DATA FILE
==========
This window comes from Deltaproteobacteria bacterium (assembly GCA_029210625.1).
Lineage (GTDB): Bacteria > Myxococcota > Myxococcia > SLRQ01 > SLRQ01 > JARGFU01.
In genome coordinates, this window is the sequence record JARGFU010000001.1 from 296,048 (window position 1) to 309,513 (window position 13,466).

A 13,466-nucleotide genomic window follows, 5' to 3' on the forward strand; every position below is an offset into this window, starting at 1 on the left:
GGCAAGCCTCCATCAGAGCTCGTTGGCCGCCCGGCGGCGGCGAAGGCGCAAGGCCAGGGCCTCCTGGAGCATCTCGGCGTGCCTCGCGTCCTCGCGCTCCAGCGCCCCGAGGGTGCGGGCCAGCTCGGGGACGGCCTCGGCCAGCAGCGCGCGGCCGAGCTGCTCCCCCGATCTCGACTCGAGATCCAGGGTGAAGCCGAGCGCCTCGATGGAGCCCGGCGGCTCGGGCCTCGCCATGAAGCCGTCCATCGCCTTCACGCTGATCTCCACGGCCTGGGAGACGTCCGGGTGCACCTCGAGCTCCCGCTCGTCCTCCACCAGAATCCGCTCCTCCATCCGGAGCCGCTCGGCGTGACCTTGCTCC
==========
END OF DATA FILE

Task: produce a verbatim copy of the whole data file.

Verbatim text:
This window comes from Deltaproteobacteria bacterium (assembly GCA_029210625.1).
Lineage (GTDB): Bacteria > Myxococcota > Myxococcia > SLRQ01 > SLRQ01 > JARGFU01.
In genome coordinates, this window is the sequence record JARGFU010000001.1 from 296,048 (window position 1) to 309,513 (window position 13,466).

A 13,466-nucleotide genomic window follows, 5' to 3' on the forward strand; every position below is an offset into this window, starting at 1 on the left:
GGCAAGCCTCCATCAGAGCTCGTTGGCCGCCCGGCGGCGGCGAAGGCGCAAGGCCAGGGCCTCCTGGAGCATCTCGGCGTGCCTCGCGTCCTCGCGCTCCAGCGCCCCGAGGGTGCGGGCCAGCTCGGGGACGGCCTCGGCCAGCAGCGCGCGGCCGAGCTGCTCCCCCGATCTCGACTCGAGATCCAGGGTGAAGCCGAGCGCCTCGATGGAGCCCGGCGGCTCGGGCCTCGCCATGAAGCCGTCCATCGCCTTCACGCTGATCTCCACGGCCTGGGAGACGTCCGGGTGCACCTCGAGCTCCCGCTCGTCCTCCACCAGAATCCGCTCCTCCATCCGGAGCCGCTCGGCGTGACCTTGCTCC